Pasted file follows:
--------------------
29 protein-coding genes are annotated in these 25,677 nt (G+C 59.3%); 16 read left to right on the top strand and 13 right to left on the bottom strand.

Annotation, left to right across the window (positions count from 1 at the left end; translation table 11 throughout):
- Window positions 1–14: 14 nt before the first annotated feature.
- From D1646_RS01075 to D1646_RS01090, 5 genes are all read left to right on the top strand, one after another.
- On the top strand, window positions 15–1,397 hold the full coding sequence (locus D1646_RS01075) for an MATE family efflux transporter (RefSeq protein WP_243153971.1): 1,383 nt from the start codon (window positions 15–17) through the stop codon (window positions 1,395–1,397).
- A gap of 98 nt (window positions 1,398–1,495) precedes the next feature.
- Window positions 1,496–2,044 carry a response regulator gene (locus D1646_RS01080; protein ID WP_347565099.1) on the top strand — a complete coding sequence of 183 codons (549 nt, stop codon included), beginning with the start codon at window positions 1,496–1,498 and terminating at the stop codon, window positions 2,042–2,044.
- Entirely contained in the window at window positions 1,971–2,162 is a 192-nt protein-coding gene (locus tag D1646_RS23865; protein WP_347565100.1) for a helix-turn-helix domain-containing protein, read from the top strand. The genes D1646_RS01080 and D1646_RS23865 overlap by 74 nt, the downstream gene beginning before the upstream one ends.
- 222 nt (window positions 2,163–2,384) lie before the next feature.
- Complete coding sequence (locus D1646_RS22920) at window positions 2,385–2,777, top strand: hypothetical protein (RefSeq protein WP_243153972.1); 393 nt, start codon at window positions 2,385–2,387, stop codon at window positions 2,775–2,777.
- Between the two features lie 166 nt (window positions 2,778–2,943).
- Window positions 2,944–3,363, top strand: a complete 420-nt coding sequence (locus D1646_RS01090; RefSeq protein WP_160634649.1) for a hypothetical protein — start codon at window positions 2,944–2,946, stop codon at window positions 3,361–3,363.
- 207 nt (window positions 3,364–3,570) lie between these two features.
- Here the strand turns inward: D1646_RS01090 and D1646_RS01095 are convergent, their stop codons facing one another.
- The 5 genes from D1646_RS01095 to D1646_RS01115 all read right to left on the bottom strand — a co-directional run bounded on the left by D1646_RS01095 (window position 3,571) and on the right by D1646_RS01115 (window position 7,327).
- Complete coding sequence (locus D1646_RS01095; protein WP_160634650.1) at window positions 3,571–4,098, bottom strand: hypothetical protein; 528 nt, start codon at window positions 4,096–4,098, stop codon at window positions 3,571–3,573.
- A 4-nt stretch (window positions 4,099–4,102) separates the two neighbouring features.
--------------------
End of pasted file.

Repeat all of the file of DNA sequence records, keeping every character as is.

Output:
29 protein-coding genes are annotated in these 25,677 nt (G+C 59.3%); 16 read left to right on the top strand and 13 right to left on the bottom strand.

Annotation, left to right across the window (positions count from 1 at the left end; translation table 11 throughout):
- Window positions 1–14: 14 nt before the first annotated feature.
- From D1646_RS01075 to D1646_RS01090, 5 genes are all read left to right on the top strand, one after another.
- On the top strand, window positions 15–1,397 hold the full coding sequence (locus D1646_RS01075) for an MATE family efflux transporter (RefSeq protein WP_243153971.1): 1,383 nt from the start codon (window positions 15–17) through the stop codon (window positions 1,395–1,397).
- A gap of 98 nt (window positions 1,398–1,495) precedes the next feature.
- Window positions 1,496–2,044 carry a response regulator gene (locus D1646_RS01080; protein ID WP_347565099.1) on the top strand — a complete coding sequence of 183 codons (549 nt, stop codon included), beginning with the start codon at window positions 1,496–1,498 and terminating at the stop codon, window positions 2,042–2,044.
- Entirely contained in the window at window positions 1,971–2,162 is a 192-nt protein-coding gene (locus tag D1646_RS23865; protein WP_347565100.1) for a helix-turn-helix domain-containing protein, read from the top strand. The genes D1646_RS01080 and D1646_RS23865 overlap by 74 nt, the downstream gene beginning before the upstream one ends.
- 222 nt (window positions 2,163–2,384) lie before the next feature.
- Complete coding sequence (locus D1646_RS22920) at window positions 2,385–2,777, top strand: hypothetical protein (RefSeq protein WP_243153972.1); 393 nt, start codon at window positions 2,385–2,387, stop codon at window positions 2,775–2,777.
- Between the two features lie 166 nt (window positions 2,778–2,943).
- Window positions 2,944–3,363, top strand: a complete 420-nt coding sequence (locus D1646_RS01090; RefSeq protein WP_160634649.1) for a hypothetical protein — start codon at window positions 2,944–2,946, stop codon at window positions 3,361–3,363.
- 207 nt (window positions 3,364–3,570) lie between these two features.
- Here the strand turns inward: D1646_RS01090 and D1646_RS01095 are convergent, their stop codons facing one another.
- The 5 genes from D1646_RS01095 to D1646_RS01115 all read right to left on the bottom strand — a co-directional run bounded on the left by D1646_RS01095 (window position 3,571) and on the right by D1646_RS01115 (window position 7,327).
- Complete coding sequence (locus D1646_RS01095; protein WP_160634650.1) at window positions 3,571–4,098, bottom strand: hypothetical protein; 528 nt, start codon at window positions 4,096–4,098, stop codon at window positions 3,571–3,573.
- A 4-nt stretch (window positions 4,099–4,102) separates the two neighbouring features.